People shout slogans around Sabzar Ahmad Sofi's body at his funeral on the outskirts of Srinagar

Once again, news of a scholar-turned-militant being killed made news on Wednesday. Reports said security forces had shot dead two militants on Wednesday morning during a gunfight in the Soothu Kothair locality of Jammu and Kashmir's Nowgam village. But later, one of them was identified as Sabzar Ahmad Sofi, who was a research scholar at Jamia Milia Islamia before he joined the Hizbul Mujahideen.

Some reports said he was a PhD scholar, while others said he had done an MPhil. Later, Jamia Milia categorically denied any association with Sofi.

Whatever be the case, two things are clear — one, this young man was a studious Kashmiri who abandoned his studies to join the militant ranks; and two, soon after he was killed, his projection as a poster-boy militant was executed meticulously.

As it happened in the case of Hizbul Mujahideen commander Burhan Wani in 2016 and more recently after Aligarh Muslim University PhD scholar Manan Wani's killing in an encounter, within hours of the gunfight in which Sofi was killed, photographs of him looking "dashing" flooded social media first and mainstream media soon after.

Just like Manan Wani and many others before him, Sofi had gone far from his home in Kashmir to study and build a career. One of the photographs circulated was that of the library of books he kept in his room, suggesting that he had a genuinely keen interest in studies.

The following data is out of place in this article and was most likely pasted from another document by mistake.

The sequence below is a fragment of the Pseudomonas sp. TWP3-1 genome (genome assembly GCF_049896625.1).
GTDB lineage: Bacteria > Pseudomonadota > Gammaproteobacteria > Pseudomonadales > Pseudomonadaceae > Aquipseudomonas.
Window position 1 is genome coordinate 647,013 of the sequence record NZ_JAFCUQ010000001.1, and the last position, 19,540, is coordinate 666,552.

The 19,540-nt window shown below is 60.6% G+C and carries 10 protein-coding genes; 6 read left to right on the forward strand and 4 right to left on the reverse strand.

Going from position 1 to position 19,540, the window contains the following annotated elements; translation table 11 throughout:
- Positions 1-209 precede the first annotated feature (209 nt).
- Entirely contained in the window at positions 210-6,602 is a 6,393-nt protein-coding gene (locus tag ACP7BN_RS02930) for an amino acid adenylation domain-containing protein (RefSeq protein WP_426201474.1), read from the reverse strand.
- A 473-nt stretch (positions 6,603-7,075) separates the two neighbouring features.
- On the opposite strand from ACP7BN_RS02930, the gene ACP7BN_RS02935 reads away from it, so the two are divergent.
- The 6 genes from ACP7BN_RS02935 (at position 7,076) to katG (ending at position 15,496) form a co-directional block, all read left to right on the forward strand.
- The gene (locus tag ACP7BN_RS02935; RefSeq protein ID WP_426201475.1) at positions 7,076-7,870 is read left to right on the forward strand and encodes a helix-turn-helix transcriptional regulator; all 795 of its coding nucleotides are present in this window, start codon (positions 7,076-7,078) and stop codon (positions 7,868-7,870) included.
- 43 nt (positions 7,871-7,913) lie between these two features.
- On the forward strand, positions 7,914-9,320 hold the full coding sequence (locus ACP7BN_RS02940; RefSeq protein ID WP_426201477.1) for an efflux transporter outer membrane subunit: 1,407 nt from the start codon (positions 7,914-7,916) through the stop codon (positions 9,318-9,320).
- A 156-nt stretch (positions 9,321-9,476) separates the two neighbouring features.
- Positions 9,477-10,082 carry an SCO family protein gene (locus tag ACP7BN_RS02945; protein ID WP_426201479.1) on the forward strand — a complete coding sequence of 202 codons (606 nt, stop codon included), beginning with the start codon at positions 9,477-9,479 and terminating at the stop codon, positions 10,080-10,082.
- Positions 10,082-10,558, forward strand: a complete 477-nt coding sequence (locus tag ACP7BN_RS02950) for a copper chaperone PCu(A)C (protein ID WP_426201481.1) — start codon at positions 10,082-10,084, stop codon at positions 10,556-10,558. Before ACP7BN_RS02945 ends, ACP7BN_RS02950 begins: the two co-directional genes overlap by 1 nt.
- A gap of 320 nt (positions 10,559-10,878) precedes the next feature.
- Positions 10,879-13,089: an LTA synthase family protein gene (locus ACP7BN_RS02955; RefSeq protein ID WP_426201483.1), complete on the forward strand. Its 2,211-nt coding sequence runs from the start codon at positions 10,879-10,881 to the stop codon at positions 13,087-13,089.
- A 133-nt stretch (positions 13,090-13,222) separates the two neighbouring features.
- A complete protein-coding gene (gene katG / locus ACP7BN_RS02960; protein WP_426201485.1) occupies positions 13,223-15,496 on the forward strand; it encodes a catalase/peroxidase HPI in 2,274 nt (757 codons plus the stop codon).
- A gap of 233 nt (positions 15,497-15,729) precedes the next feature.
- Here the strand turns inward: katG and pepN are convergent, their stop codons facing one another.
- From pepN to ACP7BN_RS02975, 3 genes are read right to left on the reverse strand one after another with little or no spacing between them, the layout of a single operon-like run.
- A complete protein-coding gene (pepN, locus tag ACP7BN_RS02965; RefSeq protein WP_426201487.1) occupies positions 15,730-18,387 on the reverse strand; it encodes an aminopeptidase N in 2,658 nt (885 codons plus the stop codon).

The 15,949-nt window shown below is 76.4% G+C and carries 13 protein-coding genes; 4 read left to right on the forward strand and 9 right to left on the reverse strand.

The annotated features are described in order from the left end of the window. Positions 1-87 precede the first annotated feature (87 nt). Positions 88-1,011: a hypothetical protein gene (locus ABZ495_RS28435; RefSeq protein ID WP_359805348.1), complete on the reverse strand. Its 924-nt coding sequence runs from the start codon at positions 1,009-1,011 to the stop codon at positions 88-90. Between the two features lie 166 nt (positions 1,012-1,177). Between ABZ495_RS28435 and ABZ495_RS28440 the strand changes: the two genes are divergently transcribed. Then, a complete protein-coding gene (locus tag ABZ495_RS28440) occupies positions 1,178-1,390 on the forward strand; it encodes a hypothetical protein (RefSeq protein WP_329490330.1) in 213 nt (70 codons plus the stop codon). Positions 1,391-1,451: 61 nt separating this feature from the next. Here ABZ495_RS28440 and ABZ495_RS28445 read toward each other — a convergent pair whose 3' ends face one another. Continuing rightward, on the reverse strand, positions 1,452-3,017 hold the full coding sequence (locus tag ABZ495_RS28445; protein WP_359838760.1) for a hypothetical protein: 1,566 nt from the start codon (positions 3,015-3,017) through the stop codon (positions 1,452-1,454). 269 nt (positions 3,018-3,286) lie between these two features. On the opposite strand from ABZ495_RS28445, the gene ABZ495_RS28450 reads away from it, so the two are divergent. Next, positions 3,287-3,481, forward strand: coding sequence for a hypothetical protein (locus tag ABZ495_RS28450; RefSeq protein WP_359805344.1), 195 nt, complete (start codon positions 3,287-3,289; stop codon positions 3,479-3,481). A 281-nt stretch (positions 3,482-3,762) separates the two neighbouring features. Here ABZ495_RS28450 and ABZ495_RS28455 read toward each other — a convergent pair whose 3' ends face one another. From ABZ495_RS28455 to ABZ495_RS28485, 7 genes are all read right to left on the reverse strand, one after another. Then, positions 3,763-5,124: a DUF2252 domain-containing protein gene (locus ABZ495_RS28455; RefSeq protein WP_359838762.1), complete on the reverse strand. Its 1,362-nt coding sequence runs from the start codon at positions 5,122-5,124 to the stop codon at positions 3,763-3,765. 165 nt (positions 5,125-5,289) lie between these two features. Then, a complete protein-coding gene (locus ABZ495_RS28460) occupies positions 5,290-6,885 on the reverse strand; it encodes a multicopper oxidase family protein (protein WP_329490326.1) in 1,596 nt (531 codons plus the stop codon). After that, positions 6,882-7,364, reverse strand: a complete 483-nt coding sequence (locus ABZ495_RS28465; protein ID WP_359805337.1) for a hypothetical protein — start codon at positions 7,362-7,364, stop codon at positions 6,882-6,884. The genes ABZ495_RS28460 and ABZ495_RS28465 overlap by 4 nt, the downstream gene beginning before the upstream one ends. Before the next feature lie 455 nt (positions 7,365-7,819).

In fact, it is well acknowledged in security circles that the average life of a militant is just two to three years at best, especially since Indian security forces launched "Operation All-Out" to weed out militants from Jammu and Kashmir.

The question one must ask is this: If Sufi and others like him leave their homes for further studies, why do they suddenly dump their dreams and ambitions to join militants?

A local cab driver in Srinagar once told me that well-to-do Kashmiri parents send their children, especially sons, out of the state for higher studies to save them from "bad influences" in the Valley. His statement is corroborated as you interact with more Kashmiris and also when you realise how many Kashmiris study in different universities and institutes across India.

Then how do these very sons turn into militants? Do they make a sudden decision or does someone brainwash them slowly, steadily? Who are the people who approach these students at universities and influence them to the extent that these youngsters agree to suicide missions?

Security agencies must find answers to these questions. Forces and their intelligence networks should now focus on weeding out these underground, but effective, brainwashers.

Just like when dengue fever turns into an epidemic, when the focus turns to wiping out mosquitoes in their entirety, Indian security agencies must focus on the "handlers" of terror groups who convert bright students into killers, and finally into corpses.